Saturday, February 3, 2007

Even in San Francisco...

Even in San Francisco, an old-fashioned, heterosexual love affair of brief duration can cause a stink. What is the world coming to?

The local press, like their national counterparts, seem to be fascinated (titillated?) by affairs by Democratic politicians. The bare bones outline of this one is that San Francisco Mayor Gavin Newsom's campaign manager for his re-election resigned because his wife told him she had had a brief affair with the mayor. She was going through an substance-abuse-detox program and telling her husband this was part of her "putting things right" work. At least in the San Francisco Chronicle, this is an occasion for considerable hand-wringing. Or, as Bob Somerby might put it, thigh-rubbing.

Chronicle cartoonist Tom Meyer dramatized the irony of it in
this cartoon on 02/02/07:

The Chronicle is speculating about whether Newsom has damaged his political career by this incident. This would be the same Newsom who allowed the famous gay marriages three years ago this month. San Francisco can be a strange place - at times in unexpected ways.

I hope a fit of discretion suddenly takes hold of all parties involved. I suppose the Board of Supervisors could invite Ken Starr to come in and write a report to detail exactly which parts of whose bodies got touched and so forth.

I'm not linking to any of the stories directly on the little scandal in this post, because this kind of story is dumb. In this case, it is a good little piece of California weirdness that Newsom was celebrated in San Francisco for the gay marriages. But he gets a scarlet "A" hanged around his neck for an old-fashioned heterosexual affair. Go figure. Which is the point of Meyers' cartoon.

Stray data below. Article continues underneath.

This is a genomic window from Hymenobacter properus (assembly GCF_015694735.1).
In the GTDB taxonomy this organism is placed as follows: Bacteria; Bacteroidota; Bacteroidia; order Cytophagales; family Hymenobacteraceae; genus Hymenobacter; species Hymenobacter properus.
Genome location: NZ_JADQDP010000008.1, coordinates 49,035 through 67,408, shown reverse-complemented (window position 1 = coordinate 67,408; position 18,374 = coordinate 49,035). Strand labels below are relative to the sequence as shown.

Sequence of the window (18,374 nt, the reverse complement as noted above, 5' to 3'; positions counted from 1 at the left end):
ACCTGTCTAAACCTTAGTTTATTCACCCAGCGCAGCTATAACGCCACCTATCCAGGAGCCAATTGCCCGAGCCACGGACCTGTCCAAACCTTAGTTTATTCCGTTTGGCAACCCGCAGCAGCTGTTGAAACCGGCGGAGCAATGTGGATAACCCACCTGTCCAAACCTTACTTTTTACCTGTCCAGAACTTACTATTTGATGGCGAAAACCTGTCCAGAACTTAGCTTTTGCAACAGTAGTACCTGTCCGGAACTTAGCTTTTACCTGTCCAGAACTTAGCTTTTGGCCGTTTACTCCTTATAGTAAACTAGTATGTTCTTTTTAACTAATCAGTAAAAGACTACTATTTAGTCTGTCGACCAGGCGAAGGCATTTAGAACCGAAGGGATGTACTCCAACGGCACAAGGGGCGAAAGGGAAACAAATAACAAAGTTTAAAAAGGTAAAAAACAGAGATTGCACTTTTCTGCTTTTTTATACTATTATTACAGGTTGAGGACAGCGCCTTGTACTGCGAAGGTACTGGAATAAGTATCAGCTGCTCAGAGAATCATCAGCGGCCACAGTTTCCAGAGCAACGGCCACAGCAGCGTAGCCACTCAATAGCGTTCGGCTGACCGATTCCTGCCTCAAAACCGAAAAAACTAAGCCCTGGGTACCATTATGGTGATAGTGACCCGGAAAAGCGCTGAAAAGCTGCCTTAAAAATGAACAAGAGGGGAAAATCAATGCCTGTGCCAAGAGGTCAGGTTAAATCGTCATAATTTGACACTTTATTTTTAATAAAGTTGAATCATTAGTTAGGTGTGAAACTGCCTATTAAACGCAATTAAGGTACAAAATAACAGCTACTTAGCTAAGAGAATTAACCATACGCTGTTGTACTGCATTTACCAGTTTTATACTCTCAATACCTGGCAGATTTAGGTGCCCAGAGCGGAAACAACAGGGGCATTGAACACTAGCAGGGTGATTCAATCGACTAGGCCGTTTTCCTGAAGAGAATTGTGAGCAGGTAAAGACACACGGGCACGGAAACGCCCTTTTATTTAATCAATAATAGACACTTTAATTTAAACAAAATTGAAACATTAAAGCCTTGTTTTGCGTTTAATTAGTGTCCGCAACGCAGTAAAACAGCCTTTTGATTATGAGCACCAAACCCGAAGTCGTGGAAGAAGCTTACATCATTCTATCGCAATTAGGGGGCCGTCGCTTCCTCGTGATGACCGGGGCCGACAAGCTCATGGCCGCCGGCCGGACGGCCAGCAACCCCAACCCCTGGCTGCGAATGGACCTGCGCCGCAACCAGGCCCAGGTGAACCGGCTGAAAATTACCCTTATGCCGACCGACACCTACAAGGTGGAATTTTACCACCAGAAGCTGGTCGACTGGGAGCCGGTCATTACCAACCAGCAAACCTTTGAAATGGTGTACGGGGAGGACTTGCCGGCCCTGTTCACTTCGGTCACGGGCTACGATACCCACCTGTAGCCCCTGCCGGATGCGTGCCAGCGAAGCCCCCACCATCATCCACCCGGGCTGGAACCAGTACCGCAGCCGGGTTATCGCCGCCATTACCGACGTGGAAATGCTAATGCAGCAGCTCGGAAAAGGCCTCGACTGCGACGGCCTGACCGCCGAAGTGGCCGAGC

One related article is useful for something other than thigh-rubbing voyeurism, though:
Righting wrongs is a typical rehab step by Justin Berton San Francisco Chronicle 02/02/07. Berton writes about the fact that, on the one hand, learning to be honest with oneself and other people and trying to correct harm done by previous conduct are important parts of recovery for addicts. On the other hand, confession can sometimes cause more pain and trouble that may not benefit the person recovering or anyone else. Berton writes:

Confessing hurtful behavior from the past is a typical step in the recovery process, counselors and therapists say, yet disclosures often can have unforeseen effects. In some cases, the consequences of making amends outweigh the need for admission, and patients are advised to keep mum.

"Making amends can be a very charged area," said Keith Schroeder, a certified alcohol and drug counselor in San Francisco. "This is a good example where making amends has consequences for others.
It does seem to me that for most people, setting off a public scandal like this may not be entirely conducive to healing the substance-abuse problem. And if keeping her marriage together is part of her goal, this may not have been the optimal approach. Berton also reports: